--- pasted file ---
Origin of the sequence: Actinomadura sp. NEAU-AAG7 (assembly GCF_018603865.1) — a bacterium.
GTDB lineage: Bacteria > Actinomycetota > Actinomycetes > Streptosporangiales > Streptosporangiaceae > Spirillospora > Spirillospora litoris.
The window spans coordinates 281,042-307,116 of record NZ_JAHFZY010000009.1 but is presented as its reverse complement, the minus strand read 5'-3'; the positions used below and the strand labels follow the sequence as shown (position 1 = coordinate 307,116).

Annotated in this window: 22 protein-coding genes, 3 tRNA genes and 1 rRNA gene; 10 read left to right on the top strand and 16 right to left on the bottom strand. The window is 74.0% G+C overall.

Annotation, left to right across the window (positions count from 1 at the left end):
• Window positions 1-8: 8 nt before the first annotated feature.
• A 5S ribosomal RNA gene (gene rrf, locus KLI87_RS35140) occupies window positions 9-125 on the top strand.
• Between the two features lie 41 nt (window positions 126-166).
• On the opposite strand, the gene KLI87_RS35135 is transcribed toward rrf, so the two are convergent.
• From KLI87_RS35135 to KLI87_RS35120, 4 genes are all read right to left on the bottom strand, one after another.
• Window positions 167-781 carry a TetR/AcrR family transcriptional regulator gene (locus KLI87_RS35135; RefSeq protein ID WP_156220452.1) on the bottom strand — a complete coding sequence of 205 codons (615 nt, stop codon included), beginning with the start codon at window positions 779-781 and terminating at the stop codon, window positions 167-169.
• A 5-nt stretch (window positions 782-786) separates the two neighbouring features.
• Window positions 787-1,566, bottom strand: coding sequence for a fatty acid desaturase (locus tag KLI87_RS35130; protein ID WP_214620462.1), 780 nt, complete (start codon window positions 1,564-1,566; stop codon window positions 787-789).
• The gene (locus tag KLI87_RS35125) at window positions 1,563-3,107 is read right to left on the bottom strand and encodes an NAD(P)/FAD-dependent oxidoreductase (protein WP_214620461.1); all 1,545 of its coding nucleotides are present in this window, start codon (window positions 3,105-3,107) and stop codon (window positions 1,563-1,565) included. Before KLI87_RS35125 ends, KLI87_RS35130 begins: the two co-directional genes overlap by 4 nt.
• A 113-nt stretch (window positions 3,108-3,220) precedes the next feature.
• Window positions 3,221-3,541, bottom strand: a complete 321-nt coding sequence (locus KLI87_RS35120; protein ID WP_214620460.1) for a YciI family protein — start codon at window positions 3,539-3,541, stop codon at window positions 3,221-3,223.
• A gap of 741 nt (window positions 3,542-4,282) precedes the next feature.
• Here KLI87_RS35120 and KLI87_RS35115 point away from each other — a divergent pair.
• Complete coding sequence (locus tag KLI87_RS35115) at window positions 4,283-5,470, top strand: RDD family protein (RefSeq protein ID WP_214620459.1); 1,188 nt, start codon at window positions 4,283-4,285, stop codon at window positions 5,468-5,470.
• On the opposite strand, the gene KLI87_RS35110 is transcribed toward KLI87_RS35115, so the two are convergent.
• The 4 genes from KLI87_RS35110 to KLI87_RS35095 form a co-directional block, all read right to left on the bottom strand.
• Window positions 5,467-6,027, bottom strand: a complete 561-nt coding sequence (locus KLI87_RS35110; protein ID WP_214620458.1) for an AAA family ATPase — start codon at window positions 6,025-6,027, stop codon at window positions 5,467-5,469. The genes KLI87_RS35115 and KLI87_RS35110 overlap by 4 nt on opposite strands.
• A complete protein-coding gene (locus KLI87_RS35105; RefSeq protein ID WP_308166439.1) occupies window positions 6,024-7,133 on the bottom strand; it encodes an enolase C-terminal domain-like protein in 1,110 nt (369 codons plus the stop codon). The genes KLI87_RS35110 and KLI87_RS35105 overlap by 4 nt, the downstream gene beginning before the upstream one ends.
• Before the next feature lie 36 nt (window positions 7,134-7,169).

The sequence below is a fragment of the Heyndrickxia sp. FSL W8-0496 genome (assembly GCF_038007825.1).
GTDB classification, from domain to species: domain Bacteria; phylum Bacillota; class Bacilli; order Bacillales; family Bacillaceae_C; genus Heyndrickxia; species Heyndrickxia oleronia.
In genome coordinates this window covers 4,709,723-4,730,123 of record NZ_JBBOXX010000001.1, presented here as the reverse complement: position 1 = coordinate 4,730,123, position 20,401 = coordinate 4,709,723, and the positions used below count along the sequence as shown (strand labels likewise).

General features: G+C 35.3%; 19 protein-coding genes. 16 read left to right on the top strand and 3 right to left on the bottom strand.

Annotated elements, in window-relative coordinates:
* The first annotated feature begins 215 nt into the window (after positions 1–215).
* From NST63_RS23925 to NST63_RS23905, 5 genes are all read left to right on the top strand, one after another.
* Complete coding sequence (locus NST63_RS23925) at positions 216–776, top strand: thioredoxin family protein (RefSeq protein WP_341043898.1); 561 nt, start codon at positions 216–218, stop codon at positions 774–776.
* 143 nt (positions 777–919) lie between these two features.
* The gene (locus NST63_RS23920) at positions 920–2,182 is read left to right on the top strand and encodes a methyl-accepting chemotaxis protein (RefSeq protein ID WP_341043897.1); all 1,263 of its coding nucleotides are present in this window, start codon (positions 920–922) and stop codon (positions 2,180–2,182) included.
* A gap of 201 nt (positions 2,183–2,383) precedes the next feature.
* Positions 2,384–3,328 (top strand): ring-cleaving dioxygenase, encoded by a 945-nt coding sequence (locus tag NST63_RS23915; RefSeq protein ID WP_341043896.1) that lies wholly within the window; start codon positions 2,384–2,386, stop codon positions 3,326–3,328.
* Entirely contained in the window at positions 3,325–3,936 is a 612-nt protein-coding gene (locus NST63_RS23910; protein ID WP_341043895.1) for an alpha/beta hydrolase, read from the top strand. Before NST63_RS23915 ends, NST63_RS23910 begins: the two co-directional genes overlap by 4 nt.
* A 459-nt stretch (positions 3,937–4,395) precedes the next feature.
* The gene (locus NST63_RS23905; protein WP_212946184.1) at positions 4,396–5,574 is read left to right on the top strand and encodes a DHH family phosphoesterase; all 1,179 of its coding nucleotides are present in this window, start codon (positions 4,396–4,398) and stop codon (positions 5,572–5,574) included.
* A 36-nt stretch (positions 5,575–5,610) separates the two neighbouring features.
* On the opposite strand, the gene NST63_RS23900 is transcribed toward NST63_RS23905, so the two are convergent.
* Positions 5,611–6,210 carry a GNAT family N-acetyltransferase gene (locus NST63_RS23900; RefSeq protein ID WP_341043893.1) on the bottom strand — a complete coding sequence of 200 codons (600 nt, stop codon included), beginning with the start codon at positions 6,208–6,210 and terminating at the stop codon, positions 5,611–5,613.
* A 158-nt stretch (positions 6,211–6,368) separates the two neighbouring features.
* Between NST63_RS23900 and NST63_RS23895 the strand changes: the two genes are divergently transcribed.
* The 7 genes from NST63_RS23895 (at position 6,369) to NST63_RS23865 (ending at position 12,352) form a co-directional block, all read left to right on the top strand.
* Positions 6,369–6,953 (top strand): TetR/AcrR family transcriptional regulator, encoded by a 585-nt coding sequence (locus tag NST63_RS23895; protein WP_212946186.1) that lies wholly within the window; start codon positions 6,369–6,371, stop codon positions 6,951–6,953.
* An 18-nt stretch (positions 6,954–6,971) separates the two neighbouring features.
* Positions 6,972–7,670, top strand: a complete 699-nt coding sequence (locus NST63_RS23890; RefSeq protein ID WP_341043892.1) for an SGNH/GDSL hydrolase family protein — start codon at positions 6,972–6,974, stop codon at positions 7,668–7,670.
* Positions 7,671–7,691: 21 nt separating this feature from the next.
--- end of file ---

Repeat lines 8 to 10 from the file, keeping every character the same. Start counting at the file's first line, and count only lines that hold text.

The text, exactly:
• Between the two features lie 41 nt (window positions 126-166).
• On the opposite strand, the gene KLI87_RS35135 is transcribed toward rrf, so the two are convergent.
• From KLI87_RS35135 to KLI87_RS35120, 4 genes are all read right to left on the bottom strand, one after another.